But when I tried to get back to running in the past couple of years, I didn't run right to the store to buy the shoes.  No, I decided I had to earn them first.

No longer actively running, I had switched, over the years, to a practical white New Balance walking shoe.  I bought a new pair of these same shoes every year for over 10 years.  There was no reason to go shopping for running shoes because I was not running.

So, my plan to get back into running started with developing a walking base first.  I could just use the shoes I owned for this, but I got a second pair, one for walking workouts, and one for just hanging around in my life.

But once that walking base was built, and it was time to start running, it was time to go back to the running shoe store once again!

I felt self-conscious going in to the store this time because now I was only planning to become a runner, but was no longer an active runner.  I was overweight, and did not look like a runner or like any of the customers I knew must frequent this store.

However, the sales person was very helpful.  He looked at the bottom of my walking shoes ("yup, you're a pronator") and gave me a pair of shoes with special strong springy material right in the place where pronators do their thing, and special bolstering in the arch so the shoe would not wear down and keep me from pronating.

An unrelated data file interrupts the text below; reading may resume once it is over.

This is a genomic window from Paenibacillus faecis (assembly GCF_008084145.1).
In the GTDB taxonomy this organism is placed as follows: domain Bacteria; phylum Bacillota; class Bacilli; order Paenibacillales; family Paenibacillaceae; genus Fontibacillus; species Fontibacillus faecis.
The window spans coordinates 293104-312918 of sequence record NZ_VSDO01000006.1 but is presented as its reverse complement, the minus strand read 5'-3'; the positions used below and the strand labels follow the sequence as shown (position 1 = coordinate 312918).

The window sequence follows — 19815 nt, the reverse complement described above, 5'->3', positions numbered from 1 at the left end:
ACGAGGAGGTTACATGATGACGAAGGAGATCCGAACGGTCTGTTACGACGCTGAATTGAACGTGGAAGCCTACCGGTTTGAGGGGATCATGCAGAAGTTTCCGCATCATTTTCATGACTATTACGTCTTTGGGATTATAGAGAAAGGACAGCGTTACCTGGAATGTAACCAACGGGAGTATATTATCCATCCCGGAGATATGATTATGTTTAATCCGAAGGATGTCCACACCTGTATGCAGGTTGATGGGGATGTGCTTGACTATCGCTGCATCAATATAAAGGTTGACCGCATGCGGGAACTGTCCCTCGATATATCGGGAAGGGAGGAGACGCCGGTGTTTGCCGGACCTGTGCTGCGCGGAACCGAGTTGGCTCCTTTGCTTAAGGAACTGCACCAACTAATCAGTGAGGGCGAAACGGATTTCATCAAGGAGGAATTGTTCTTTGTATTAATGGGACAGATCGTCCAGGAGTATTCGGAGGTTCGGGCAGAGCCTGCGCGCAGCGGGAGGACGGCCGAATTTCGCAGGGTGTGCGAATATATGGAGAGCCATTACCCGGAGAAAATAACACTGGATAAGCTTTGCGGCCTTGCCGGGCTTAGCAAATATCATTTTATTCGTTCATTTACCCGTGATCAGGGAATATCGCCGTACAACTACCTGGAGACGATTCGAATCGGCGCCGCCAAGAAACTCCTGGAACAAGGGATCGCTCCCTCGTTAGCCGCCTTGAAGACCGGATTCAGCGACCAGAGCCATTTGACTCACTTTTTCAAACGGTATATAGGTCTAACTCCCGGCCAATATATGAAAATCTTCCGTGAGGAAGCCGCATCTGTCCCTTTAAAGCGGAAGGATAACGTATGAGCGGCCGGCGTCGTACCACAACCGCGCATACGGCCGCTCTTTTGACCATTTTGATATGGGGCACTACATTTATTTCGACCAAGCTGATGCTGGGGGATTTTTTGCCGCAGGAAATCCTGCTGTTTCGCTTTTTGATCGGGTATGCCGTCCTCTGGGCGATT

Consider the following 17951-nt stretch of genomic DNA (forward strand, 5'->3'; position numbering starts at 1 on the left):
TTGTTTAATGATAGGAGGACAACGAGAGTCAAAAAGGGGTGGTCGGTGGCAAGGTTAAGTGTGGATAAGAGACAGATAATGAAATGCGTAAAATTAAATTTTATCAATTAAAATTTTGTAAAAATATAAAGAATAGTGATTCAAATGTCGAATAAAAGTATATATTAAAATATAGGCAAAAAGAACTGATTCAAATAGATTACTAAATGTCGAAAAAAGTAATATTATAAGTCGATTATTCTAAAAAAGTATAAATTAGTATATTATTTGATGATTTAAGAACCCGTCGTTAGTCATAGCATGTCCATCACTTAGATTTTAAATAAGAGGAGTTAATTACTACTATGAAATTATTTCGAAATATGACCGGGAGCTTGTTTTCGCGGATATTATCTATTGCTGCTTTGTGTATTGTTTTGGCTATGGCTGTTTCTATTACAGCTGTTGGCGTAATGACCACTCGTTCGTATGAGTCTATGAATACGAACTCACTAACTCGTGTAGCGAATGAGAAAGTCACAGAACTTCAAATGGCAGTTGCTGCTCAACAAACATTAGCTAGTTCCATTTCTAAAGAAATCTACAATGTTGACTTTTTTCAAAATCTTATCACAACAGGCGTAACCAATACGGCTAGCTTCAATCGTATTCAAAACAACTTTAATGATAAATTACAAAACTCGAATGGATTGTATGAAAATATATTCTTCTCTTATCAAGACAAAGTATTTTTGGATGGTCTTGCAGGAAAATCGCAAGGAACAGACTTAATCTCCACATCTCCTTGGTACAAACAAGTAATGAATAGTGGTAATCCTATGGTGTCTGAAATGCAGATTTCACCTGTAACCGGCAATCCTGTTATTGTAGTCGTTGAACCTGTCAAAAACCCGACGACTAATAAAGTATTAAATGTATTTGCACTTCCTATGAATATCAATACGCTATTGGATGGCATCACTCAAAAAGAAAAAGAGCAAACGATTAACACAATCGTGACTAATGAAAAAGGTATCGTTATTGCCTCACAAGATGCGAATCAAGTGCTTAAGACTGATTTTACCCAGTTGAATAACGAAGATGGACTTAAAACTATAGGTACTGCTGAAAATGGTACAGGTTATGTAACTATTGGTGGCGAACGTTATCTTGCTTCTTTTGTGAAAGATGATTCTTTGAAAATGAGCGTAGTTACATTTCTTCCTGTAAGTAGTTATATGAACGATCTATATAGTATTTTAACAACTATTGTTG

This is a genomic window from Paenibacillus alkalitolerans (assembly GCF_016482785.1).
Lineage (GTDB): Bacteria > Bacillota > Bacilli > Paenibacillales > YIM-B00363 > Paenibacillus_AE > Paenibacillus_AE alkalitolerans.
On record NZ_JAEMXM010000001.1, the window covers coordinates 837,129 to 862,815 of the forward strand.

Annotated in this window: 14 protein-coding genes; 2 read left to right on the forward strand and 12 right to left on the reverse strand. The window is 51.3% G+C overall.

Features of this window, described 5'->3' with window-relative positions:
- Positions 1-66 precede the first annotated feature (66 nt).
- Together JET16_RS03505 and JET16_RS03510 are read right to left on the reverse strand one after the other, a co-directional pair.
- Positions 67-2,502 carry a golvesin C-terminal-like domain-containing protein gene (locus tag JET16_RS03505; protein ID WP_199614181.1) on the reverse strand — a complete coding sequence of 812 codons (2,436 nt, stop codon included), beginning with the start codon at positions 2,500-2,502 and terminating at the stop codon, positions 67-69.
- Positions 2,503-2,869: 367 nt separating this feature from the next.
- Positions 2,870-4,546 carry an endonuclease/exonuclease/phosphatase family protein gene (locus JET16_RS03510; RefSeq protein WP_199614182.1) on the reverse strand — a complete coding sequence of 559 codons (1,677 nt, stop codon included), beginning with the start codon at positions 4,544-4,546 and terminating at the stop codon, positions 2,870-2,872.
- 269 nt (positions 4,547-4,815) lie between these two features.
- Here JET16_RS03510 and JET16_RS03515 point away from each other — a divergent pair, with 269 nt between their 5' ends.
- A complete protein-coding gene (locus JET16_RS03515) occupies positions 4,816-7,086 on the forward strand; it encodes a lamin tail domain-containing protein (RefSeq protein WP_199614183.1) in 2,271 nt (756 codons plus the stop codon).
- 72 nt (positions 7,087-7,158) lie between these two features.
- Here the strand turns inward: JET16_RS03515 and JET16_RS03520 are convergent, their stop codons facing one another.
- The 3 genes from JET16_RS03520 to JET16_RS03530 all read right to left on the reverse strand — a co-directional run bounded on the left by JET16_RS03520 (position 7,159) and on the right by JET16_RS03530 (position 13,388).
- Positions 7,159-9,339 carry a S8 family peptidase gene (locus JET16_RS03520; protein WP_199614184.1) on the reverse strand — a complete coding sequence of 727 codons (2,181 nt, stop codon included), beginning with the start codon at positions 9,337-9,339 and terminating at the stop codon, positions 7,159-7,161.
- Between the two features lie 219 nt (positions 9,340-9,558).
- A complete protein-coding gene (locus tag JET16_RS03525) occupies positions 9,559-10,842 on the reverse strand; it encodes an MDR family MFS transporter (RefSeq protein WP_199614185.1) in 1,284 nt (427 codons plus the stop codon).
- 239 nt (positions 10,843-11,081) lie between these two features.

After that, the next time I needed new running shoes was while vacationing out of town. I was introduced to -- gasp -- a running shoe store on the Finish Line to the Boston Marathon.  I took touristy pictures.  I was so excited, and felt so justified by the special occasion, and even more justified by the fact that I was now actually running (I had brought my "gear" to Boston with me and had run along the Charles River even, right while I was on vacation and in a hotel and all -- "real" runners do that right?)  Surely I was justified in splurging and buying two pair.  I couldn't decide between a pair of Brooks and a pair of Saucony Lady Jazz (which was the first kind I had ever worn) that I just went ahead and got them both.  After all, I had read somewhere that it actually took 24 hours for running shoes to actually completely dry from all the sweat from our feet and that we should let them dry completely before we used them again.  AND, I just figured it was good to have a pair to alternate.  Maybe the slightly different fit of the different shoes would develop slightly different aspects of the muscles or something.  Who knows? Just seemed good somehow.